Journey back to a time when doctors tried to jolt your paralysed muscles awake with a strychnine laced enema. When a physician wrote you a prescription for the mercury base "Thunderclapper" pill to relieve your constipation. When you attempted to soothe your arthritic joints with a trip to a uranium mine.
Lydia Kang, M.D., is a practicing internal medicine physician and author of young adult fiction. Her YA novels include Control, Catalyst, and the upcoming The November Girl. She has gained a reputation as a medical consultant for fiction authors and teaches writers how to accurately maim their literary victims on her blog series, Medical Mondays. Nate Pedersen is a librarian, historian, and freelance journalist with over 400 publications in print and online, including The Guardian, The Believer, The San Francisco Chronicle, and The Art of Manliness.
"[A]n insightful look at human hubris in the story of would-be
cures of all our ailments." --NPR's Science Friday
"Much more than simply an overview of radioactive suppositories and mummy powder, Quackery is a thrilling dive into the human desire to live, to thrive, and the incredible power of belief. Delightful, disturbing, and delightfully disturbing, Quackery shares fascinating medical tales from throughout the ages, including the age we live in. It astonishes with the history of what patients once did in the name of 'health' and makes you wonder what we will one day look back on with equal shock."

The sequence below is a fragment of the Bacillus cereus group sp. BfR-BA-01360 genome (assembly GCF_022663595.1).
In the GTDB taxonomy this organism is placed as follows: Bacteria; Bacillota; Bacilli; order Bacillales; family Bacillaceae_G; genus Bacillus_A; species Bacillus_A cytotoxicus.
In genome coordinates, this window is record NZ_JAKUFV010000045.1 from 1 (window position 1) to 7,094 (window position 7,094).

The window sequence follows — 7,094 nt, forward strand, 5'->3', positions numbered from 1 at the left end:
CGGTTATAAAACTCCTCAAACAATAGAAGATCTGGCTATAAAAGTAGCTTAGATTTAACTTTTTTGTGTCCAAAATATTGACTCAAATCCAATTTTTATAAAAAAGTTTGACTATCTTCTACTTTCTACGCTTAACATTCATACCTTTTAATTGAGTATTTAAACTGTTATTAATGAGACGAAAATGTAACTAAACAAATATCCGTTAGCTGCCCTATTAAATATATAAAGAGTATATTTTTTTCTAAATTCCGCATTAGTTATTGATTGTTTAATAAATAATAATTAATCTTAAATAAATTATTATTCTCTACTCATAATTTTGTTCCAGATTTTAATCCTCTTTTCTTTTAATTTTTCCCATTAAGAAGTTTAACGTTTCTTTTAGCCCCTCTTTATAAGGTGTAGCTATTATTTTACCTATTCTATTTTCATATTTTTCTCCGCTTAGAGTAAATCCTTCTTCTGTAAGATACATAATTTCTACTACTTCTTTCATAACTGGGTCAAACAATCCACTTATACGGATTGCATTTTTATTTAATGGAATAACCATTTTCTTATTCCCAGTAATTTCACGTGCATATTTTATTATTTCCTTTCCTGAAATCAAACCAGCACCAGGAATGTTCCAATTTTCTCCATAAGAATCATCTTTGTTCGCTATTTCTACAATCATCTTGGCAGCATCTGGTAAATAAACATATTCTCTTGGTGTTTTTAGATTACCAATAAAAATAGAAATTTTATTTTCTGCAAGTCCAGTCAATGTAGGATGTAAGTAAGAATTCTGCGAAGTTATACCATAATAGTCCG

--Dylan Thuras, coauthor of Atlas Obscura
"Fascinating, fun, and occasionally infuriating. . . . a cautionary tale that should resonate even today--a reminder that when it comes to health care, being an informed consumer may indeed save your life."
--Deborah Blum, author of The Poisoner's Handbook: Murder and the Birth of Forensic Medicine in Jazz-Age New York
"Quackery brilliantly educates and entertains through the errors of doctors and scientists of the past. An entertaining read that will shock you and change how you view the health claims on products that we see daily."
--David B. Agus, MD, author of the New York Times #1 bestseller The End of Illness and Professor of Medicine and Engineering, University of Southern California
"A bubbling elixir of the comically useless, the wildly hyped, and the just plain weird in would-be cures through history. Peel away those quaint old patent medicine labels and add some modern buzzwords, and marvel at how much has (and yet hasn't really) changed."
--Paul Collins, author of The Murder of the Century: The Gilded Age Crime That Scandalized a City and Sparked the Tabloid Wars
"Next time someone reminisces to you about the good old days, remind them how people used to wash their faces with arsenic, rub on radium liniment, and give each other tobacco smoke enemas. This compulsively readable compendium is a great reminder that medicine in the old days was often worse than the disease--and that there's always reason to be wary of 'miracle cures.'"
--Bess Lovejoy, author of Rest in Pieces: The Curious Fates of Famous Corpses
"Entertaining and informative." --Publishers Weekly